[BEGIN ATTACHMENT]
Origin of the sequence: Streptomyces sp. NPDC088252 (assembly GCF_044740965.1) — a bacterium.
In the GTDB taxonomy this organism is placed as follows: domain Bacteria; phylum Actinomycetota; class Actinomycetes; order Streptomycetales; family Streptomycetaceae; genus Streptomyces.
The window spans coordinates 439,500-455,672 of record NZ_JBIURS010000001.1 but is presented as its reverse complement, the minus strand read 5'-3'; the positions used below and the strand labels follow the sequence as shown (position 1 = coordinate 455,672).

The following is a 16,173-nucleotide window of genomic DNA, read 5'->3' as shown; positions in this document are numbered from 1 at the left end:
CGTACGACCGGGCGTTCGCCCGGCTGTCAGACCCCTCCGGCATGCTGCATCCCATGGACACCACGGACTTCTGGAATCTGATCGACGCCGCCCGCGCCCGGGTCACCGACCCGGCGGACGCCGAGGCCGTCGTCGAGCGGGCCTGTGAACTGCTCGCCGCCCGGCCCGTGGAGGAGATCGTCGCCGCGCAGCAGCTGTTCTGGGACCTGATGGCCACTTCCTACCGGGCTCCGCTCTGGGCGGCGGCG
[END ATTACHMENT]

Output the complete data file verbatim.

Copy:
Origin of the sequence: Streptomyces sp. NPDC088252 (assembly GCF_044740965.1) — a bacterium.
In the GTDB taxonomy this organism is placed as follows: domain Bacteria; phylum Actinomycetota; class Actinomycetes; order Streptomycetales; family Streptomycetaceae; genus Streptomyces.
The window spans coordinates 439,500-455,672 of record NZ_JBIURS010000001.1 but is presented as its reverse complement, the minus strand read 5'-3'; the positions used below and the strand labels follow the sequence as shown (position 1 = coordinate 455,672).

The following is a 16,173-nucleotide window of genomic DNA, read 5'->3' as shown; positions in this document are numbered from 1 at the left end:
CGTACGACCGGGCGTTCGCCCGGCTGTCAGACCCCTCCGGCATGCTGCATCCCATGGACACCACGGACTTCTGGAATCTGATCGACGCCGCCCGCGCCCGGGTCACCGACCCGGCGGACGCCGAGGCCGTCGTCGAGCGGGCCTGTGAACTGCTCGCCGCCCGGCCCGTGGAGGAGATCGTCGCCGCGCAGCAGCTGTTCTGGGACCTGATGGCCACTTCCTACCGGGCTCCGCTCTGGGCGGCGGCG